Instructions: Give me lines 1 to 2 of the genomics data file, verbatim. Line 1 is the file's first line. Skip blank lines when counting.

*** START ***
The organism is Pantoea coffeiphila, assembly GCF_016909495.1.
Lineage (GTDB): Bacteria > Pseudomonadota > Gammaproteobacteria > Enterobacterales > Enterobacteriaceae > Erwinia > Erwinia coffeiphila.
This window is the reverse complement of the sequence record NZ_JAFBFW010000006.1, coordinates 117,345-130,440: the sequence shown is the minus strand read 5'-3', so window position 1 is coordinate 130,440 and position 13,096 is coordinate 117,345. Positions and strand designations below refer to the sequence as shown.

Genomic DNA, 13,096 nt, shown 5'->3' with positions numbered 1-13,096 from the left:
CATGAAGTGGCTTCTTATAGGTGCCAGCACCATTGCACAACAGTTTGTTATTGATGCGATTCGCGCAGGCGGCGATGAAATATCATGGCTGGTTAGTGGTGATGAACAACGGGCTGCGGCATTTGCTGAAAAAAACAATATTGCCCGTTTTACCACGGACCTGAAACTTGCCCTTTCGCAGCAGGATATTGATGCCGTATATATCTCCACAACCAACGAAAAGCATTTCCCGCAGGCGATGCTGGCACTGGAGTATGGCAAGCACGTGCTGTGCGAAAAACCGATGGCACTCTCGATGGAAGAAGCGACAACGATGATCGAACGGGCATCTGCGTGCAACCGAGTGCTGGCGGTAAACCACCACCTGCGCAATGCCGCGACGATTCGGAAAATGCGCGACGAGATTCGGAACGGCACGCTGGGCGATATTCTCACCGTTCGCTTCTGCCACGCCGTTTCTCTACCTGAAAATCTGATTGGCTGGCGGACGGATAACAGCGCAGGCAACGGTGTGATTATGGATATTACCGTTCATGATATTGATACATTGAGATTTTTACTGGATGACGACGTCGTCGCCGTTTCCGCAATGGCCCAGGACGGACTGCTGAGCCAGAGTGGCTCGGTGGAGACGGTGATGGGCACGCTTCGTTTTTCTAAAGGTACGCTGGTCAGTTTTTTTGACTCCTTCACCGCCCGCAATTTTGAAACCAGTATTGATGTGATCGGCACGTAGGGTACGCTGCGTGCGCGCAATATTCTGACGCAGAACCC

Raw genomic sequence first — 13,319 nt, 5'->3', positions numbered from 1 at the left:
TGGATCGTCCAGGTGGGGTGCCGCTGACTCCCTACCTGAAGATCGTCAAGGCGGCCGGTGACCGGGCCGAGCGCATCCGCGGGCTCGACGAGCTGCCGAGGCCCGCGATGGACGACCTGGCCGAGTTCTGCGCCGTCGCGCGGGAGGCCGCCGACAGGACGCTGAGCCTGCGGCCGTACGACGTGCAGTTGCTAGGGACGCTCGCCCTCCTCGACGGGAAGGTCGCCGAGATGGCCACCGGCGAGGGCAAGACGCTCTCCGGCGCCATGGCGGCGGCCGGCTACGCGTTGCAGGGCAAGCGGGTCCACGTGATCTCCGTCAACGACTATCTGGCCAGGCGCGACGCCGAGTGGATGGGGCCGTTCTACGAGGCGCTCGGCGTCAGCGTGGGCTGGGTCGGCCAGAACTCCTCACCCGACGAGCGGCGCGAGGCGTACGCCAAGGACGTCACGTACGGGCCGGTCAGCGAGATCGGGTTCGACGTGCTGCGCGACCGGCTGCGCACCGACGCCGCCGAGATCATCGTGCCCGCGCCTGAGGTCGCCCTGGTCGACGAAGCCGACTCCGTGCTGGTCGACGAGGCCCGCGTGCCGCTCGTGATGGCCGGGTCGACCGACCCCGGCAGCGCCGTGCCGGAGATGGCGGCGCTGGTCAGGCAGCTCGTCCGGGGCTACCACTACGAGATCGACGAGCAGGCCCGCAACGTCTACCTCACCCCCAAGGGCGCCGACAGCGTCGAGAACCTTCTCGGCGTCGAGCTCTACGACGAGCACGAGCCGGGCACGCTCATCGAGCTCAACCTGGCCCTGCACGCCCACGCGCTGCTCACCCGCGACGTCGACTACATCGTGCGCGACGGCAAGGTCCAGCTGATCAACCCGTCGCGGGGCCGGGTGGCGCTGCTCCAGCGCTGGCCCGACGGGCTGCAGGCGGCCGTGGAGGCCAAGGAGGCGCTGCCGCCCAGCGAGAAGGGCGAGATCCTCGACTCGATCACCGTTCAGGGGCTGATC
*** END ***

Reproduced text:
The organism is Pantoea coffeiphila, assembly GCF_016909495.1.
Lineage (GTDB): Bacteria > Pseudomonadota > Gammaproteobacteria > Enterobacterales > Enterobacteriaceae > Erwinia > Erwinia coffeiphila.